The ruling Liberal Democratic Party on Thursday urged the government to consider a new law obliging technology giants such as Amazon.com Inc. and Google LLC to disclose contract terms with vendors using their sites.
The set of proposals compiled by the LDP urged the government to require the tech giants, also including Facebook Inc. and Apple Inc., to clarify the rules of transactions and to notify the vendors in advance when they intend to change them.
The panel of the party’s Research Commission on Market Competitiveness Policy also requested that they respond appropriately to any complaints from vendors.
Concerns have been raised that the tech groups are abusing their dominant position with regards to smaller companies using their platforms, and that they are collecting customers’ personal data without gaining sufficient consent or disclosing how the information will be used.
The latest move comes a day after antitrust watchdog Japan Fair Trade Commission said its survey showed that some 50 percent to 90 percent of vendors using sites run by Amazon, Apple, Google, Rakuten Inc. and Yahoo Japan Corp. said their contracts have been changed without prior negotiations.
The poll showed that 93.2 percent of suppliers on the e-commerce site run by Rakuten said they have experienced unilateral contract changes. Similar responses were collected from 81.4 percent of vendors for Apple, 73.8 percent for Google and 72.8 percent for Amazon.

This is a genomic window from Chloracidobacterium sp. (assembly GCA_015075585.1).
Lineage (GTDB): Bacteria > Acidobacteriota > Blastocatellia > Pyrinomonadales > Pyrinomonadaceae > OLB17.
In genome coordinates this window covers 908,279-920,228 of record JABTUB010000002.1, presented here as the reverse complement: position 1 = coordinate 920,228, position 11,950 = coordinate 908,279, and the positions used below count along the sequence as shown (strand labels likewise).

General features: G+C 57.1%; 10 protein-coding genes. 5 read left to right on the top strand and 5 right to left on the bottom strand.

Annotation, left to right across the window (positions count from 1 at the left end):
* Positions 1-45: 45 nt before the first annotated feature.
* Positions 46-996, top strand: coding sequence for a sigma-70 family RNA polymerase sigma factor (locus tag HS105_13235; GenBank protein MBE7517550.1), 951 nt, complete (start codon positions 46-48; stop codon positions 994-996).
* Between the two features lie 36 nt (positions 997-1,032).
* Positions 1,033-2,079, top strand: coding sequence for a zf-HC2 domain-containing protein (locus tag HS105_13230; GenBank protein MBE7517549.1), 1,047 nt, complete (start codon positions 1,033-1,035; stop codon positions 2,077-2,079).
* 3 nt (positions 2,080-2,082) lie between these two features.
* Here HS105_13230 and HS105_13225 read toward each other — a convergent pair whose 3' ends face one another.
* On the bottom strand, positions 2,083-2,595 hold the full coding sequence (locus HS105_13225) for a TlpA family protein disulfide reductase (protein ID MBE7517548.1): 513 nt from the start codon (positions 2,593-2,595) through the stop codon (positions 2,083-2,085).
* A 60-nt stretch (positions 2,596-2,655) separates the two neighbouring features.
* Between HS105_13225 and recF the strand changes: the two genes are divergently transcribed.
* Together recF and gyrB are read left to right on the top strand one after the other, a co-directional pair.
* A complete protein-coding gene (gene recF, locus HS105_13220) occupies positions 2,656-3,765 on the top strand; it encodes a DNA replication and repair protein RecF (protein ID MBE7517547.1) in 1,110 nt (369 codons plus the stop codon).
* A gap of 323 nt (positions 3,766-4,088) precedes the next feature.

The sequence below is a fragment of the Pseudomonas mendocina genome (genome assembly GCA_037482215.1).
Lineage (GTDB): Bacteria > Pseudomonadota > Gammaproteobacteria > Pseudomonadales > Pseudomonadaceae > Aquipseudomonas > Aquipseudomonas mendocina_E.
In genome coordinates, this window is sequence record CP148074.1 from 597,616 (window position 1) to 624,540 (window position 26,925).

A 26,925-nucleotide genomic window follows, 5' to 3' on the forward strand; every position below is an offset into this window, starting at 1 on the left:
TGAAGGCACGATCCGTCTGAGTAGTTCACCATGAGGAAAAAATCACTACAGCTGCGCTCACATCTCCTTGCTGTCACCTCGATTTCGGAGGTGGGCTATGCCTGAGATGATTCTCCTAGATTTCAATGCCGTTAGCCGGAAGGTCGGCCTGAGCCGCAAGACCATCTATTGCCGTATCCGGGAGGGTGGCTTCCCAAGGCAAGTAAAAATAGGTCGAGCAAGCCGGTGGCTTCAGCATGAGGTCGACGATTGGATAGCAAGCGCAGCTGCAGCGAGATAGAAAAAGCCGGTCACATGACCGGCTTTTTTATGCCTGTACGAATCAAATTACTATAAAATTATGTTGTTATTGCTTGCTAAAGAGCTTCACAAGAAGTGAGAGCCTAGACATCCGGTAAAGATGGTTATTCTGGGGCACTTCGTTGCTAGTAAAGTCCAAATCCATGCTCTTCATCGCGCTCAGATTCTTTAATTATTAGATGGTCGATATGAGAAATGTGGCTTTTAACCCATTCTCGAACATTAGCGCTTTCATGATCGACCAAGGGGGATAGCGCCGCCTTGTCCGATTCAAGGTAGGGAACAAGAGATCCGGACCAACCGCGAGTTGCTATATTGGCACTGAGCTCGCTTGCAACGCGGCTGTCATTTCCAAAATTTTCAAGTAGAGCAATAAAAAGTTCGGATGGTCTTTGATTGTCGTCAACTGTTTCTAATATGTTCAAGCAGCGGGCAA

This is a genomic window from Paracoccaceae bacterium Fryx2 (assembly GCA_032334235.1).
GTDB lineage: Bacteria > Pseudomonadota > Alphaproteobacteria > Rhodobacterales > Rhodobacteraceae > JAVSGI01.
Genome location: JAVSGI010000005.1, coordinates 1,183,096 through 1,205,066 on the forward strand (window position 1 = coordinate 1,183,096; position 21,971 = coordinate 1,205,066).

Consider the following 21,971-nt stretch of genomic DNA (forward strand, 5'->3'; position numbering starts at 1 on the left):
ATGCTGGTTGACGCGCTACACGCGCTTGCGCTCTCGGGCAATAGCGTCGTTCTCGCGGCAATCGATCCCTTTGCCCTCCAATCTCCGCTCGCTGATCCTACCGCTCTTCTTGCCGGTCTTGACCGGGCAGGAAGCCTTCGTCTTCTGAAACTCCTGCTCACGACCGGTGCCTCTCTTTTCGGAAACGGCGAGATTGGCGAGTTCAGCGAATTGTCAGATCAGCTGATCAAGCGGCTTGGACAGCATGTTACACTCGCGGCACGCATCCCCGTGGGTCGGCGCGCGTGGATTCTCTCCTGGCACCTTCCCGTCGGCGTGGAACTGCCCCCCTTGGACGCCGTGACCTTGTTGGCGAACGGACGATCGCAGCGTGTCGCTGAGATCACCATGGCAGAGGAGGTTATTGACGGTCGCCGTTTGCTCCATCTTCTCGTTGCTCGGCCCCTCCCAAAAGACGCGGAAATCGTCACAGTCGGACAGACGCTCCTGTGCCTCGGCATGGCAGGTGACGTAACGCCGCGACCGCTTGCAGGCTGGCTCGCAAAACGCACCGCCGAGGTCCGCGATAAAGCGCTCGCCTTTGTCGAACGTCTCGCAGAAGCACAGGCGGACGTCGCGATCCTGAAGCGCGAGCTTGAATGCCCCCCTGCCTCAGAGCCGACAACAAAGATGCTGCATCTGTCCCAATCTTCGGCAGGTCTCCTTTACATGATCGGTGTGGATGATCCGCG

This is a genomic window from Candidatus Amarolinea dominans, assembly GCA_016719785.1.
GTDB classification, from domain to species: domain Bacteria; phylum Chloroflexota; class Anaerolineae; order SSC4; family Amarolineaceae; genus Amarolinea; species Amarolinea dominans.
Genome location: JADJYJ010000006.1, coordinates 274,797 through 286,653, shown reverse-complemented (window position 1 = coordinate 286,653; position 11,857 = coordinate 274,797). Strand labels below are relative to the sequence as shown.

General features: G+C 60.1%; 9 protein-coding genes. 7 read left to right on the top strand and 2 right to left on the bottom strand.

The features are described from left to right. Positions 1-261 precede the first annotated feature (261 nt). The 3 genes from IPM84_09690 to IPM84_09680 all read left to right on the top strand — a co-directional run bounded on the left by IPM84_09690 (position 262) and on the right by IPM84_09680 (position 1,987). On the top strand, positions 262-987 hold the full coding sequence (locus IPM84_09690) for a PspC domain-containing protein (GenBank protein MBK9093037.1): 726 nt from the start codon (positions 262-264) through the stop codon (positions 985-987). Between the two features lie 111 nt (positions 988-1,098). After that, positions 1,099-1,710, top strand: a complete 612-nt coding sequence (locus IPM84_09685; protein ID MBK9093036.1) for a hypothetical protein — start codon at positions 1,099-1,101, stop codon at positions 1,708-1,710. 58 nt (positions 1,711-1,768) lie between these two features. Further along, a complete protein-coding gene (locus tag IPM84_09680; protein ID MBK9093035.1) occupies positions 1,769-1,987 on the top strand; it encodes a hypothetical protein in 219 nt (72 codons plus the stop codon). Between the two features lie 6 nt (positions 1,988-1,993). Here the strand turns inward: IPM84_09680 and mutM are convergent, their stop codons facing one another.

Among venders whose items failed product screenings, 64.0 percent of those on Amazon.com, 70.0 percent of those on Rakuten and 85.7 percent of those on Yahoo Japan said that they had received no explanations on the reasons for the rejections.
Nearly 70 percent of Amazon and Rakuten vendors expressed dissatisfaction with the lack of explanations.
The internet survey was conducted between Feb. 27 and March 26, collecting 867 responses. The JFTC said it will continue its probe, holding interviews with the large tech firms.
The commission has already raided the Japan offices of some platforms such as Amazon, which allegedly violated antitrust laws by having vendors shoulder part of the costs to cover discounts it applied to goods.
The commission also said in a separate survey that of some 2,000 consumers polled, 75.8 percent “have concerns” about the way the tech companies collect and manage personal information and data.
The government is expected to soon compile new rules to ensure more transparent transactions between platform providers and vendors.